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President Bush adopted a new eponymous doctrine after 9/11,

laid out in a speech to West Point graduates in June, 2002. In it, he
said, "Homeland defense and missile defense are part of stronger
security, and they're essential priorities for America. Yet the war on
terror [GWoT] will not be won on the defensive. We must take the
battle to the enemy, disrupt his plans, and confront the worst threats
before they emerge."1 This speech was a foreign policy shift from what
had previously in Bush's Administration been a realist, conservative,
defensive outlook to an offensive, pro-active viewpoint.
Yet over four years later with little success to show for the policy,
Bush would fire Donald Rumsfeld for Robert Gates as Secretary of
Defense, and George Casey for David Petraeus as commander of
Multinational Forces - Iraq. These moves were a specific admission not
that defense and offense were unnecessary in the long war of GWoT,
but that cutting deals, negotiation, and diplomacy were severely
lacking in the equation and that his two new employees would help to
change that.2
To understand how to strike the enemy's heart, one must
understand what he cares about most. What is it that Al-Qaeda, the
organization particularly targeted by GWoT, wants? Osama bin Laden,
White House, “President Bush Delivers Graduation Speech at West Point”, (accessed December 9, 2007).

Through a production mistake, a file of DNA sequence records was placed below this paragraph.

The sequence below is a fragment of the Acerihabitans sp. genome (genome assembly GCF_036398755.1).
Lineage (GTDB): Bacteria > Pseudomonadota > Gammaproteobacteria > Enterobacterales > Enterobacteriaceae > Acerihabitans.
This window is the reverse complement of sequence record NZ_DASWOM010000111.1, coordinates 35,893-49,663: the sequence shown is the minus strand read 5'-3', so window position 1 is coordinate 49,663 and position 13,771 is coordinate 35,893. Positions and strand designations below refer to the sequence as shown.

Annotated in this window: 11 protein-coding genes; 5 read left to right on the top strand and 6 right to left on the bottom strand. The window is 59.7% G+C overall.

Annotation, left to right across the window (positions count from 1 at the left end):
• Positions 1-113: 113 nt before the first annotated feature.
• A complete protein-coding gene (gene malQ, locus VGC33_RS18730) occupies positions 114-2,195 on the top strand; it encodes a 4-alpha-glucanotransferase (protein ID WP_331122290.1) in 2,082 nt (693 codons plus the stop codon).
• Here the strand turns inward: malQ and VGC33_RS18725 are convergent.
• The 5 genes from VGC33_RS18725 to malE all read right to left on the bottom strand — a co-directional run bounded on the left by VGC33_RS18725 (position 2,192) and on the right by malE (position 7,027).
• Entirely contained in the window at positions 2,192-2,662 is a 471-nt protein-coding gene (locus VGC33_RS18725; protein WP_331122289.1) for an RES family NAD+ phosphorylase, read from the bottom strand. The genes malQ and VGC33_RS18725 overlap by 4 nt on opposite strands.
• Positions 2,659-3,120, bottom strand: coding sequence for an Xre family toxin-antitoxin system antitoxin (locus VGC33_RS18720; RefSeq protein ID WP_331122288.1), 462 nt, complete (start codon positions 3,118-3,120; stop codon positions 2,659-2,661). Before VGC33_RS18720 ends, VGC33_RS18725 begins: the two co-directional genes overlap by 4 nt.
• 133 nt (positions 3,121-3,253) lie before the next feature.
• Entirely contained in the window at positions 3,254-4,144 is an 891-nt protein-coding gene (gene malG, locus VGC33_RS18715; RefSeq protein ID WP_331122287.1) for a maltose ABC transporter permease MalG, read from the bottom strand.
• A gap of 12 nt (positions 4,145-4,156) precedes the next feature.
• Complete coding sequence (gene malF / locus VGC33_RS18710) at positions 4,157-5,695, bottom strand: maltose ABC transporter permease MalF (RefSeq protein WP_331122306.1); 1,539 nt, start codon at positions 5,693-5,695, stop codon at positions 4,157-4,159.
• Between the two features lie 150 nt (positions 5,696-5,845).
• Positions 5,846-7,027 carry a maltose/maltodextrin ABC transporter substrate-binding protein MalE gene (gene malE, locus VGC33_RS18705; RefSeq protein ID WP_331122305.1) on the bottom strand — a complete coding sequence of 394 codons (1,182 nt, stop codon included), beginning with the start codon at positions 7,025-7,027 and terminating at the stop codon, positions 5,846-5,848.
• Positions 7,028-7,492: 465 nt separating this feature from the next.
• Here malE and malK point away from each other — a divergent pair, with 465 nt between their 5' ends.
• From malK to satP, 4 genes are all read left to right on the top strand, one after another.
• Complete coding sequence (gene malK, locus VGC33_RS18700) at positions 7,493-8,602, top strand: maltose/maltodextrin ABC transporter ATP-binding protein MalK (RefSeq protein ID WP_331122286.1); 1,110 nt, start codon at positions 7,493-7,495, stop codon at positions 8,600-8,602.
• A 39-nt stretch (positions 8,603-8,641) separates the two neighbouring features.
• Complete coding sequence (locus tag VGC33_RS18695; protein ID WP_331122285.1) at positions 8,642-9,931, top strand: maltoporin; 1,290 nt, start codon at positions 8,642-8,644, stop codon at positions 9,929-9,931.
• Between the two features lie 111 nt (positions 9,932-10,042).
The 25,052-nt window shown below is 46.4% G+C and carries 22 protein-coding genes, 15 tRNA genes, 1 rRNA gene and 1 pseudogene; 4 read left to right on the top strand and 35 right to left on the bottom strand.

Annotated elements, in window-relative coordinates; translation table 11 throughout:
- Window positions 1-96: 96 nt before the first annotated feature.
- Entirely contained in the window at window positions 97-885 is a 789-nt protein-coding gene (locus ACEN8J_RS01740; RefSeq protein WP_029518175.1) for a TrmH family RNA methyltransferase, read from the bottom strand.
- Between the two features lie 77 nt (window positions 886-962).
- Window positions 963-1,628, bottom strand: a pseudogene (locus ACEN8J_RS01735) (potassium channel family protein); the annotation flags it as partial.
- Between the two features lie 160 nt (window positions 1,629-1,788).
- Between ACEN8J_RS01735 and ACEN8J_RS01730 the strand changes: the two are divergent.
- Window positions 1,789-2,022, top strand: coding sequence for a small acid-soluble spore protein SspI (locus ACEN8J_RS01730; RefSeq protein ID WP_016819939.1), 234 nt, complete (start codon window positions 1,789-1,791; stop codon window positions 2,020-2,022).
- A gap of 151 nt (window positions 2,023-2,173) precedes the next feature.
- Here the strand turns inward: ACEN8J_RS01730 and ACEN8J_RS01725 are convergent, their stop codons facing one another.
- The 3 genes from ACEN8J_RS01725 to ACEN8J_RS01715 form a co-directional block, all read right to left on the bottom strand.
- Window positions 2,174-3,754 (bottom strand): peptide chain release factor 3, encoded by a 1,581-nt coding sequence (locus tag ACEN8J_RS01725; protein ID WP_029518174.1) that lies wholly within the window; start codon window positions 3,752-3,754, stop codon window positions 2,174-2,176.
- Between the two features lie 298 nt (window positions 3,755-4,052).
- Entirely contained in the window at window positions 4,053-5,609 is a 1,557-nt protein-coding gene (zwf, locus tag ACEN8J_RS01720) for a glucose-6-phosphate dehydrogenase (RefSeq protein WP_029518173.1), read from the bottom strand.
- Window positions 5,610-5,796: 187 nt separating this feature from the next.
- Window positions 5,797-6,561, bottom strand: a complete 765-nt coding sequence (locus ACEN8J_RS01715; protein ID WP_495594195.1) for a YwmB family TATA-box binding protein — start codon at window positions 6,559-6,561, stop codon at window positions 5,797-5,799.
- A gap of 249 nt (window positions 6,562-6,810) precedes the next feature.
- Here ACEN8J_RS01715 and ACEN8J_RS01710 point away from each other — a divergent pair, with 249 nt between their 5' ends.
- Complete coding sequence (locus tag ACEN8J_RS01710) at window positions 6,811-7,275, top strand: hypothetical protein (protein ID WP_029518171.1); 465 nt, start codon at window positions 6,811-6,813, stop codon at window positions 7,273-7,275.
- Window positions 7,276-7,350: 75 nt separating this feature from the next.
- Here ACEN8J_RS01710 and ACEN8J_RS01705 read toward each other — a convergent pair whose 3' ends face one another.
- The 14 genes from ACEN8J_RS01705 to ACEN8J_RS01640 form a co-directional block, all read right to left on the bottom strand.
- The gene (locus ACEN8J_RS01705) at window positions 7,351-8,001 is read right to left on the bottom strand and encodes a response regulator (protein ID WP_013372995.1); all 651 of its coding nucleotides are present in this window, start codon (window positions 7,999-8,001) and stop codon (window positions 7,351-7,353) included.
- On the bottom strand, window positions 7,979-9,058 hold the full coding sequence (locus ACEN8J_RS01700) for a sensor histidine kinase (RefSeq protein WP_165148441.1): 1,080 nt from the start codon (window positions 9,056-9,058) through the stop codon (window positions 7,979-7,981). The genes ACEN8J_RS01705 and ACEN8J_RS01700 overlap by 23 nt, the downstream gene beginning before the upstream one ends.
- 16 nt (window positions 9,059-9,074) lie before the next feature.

2, “Tomgram: Klare, Bush Goes Over to Imperial Defense,” (accessed
December 9, 2007).
in laying out his vision for Al-Qaeda, desires to lash out at American
interests to shrink its hegemonic footprint in Muslim territories.
Another key component is the jihadist desire for an independent
caliphate, perhaps to be implemented in Afghanistan, Iraq, or Somalia.
But again, primarily Al-Qaeda as an umbrella group for a diverse crowd
of angstful terrorist groups seeks mainly to eject external imperial
influence from Muslim territories. This would qualify Al-Qaeda as more
of an insurgent entity that employs terrorist methods to achieve its
political goals, than as a straight terrorist group.
According to the Department of Defense, terrorists use "the
calculated use of violence or the threat of violence to inculcate fear;
intended to coerce or to intimidate governments or societies in the
pursuit of goals that are generally political, religious, or ideological."
The US Army Field Manual 100-20 elaborates: "Acts such as bombing
public places of assembly and shooting into crowded restaurants
heighten public anxiety. This is the terrorists' immediate objective. ...
The terrorist needs to publicize his attack. If no one knows about it, it